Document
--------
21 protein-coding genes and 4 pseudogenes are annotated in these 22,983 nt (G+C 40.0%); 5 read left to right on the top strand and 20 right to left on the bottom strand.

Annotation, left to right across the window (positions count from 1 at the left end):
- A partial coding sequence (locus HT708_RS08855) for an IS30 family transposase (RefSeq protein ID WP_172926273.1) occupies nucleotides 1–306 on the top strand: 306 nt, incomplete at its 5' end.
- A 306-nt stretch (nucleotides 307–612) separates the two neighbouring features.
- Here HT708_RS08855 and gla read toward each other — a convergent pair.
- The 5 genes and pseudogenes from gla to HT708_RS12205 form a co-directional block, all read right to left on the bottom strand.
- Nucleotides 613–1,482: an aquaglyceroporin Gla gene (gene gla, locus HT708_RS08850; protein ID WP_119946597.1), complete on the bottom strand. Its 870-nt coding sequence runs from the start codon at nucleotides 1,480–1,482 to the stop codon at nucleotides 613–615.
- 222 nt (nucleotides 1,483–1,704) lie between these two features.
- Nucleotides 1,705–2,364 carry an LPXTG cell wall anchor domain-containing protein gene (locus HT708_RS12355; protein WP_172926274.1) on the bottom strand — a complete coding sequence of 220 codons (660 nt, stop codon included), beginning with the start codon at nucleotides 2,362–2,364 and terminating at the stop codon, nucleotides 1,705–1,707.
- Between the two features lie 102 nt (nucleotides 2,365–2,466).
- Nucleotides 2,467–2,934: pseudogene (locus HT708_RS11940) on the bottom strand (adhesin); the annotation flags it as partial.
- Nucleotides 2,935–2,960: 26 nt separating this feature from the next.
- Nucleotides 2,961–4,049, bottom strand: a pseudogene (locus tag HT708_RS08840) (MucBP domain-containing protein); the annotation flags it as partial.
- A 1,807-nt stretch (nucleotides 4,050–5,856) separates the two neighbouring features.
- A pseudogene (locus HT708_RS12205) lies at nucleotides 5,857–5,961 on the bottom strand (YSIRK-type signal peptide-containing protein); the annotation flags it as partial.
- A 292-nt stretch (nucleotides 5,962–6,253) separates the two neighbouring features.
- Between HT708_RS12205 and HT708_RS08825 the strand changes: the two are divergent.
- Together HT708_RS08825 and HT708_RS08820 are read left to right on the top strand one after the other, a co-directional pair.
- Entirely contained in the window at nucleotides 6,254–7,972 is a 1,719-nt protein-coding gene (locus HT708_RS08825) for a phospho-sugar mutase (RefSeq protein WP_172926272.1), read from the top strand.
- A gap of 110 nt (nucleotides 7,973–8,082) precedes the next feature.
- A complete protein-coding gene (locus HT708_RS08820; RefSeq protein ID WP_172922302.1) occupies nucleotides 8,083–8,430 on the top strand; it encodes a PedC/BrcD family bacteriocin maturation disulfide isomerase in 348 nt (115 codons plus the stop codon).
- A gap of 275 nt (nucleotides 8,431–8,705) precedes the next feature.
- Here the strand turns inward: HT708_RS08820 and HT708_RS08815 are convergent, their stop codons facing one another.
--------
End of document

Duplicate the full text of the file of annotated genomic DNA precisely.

21 protein-coding genes and 4 pseudogenes are annotated in these 22,983 nt (G+C 40.0%); 5 read left to right on the top strand and 20 right to left on the bottom strand.

Annotation, left to right across the window (positions count from 1 at the left end):
- A partial coding sequence (locus HT708_RS08855) for an IS30 family transposase (RefSeq protein ID WP_172926273.1) occupies nucleotides 1–306 on the top strand: 306 nt, incomplete at its 5' end.
- A 306-nt stretch (nucleotides 307–612) separates the two neighbouring features.
- Here HT708_RS08855 and gla read toward each other — a convergent pair.
- The 5 genes and pseudogenes from gla to HT708_RS12205 form a co-directional block, all read right to left on the bottom strand.
- Nucleotides 613–1,482: an aquaglyceroporin Gla gene (gene gla, locus HT708_RS08850; protein ID WP_119946597.1), complete on the bottom strand. Its 870-nt coding sequence runs from the start codon at nucleotides 1,480–1,482 to the stop codon at nucleotides 613–615.
- 222 nt (nucleotides 1,483–1,704) lie between these two features.
- Nucleotides 1,705–2,364 carry an LPXTG cell wall anchor domain-containing protein gene (locus HT708_RS12355; protein WP_172926274.1) on the bottom strand — a complete coding sequence of 220 codons (660 nt, stop codon included), beginning with the start codon at nucleotides 2,362–2,364 and terminating at the stop codon, nucleotides 1,705–1,707.
- Between the two features lie 102 nt (nucleotides 2,365–2,466).
- Nucleotides 2,467–2,934: pseudogene (locus HT708_RS11940) on the bottom strand (adhesin); the annotation flags it as partial.
- Nucleotides 2,935–2,960: 26 nt separating this feature from the next.
- Nucleotides 2,961–4,049, bottom strand: a pseudogene (locus tag HT708_RS08840) (MucBP domain-containing protein); the annotation flags it as partial.
- A 1,807-nt stretch (nucleotides 4,050–5,856) separates the two neighbouring features.
- A pseudogene (locus HT708_RS12205) lies at nucleotides 5,857–5,961 on the bottom strand (YSIRK-type signal peptide-containing protein); the annotation flags it as partial.
- A 292-nt stretch (nucleotides 5,962–6,253) separates the two neighbouring features.
- Between HT708_RS12205 and HT708_RS08825 the strand changes: the two are divergent.
- Together HT708_RS08825 and HT708_RS08820 are read left to right on the top strand one after the other, a co-directional pair.
- Entirely contained in the window at nucleotides 6,254–7,972 is a 1,719-nt protein-coding gene (locus HT708_RS08825) for a phospho-sugar mutase (RefSeq protein WP_172926272.1), read from the top strand.
- A gap of 110 nt (nucleotides 7,973–8,082) precedes the next feature.
- A complete protein-coding gene (locus HT708_RS08820; RefSeq protein ID WP_172922302.1) occupies nucleotides 8,083–8,430 on the top strand; it encodes a PedC/BrcD family bacteriocin maturation disulfide isomerase in 348 nt (115 codons plus the stop codon).
- A gap of 275 nt (nucleotides 8,431–8,705) precedes the next feature.
- Here the strand turns inward: HT708_RS08820 and HT708_RS08815 are convergent, their stop codons facing one another.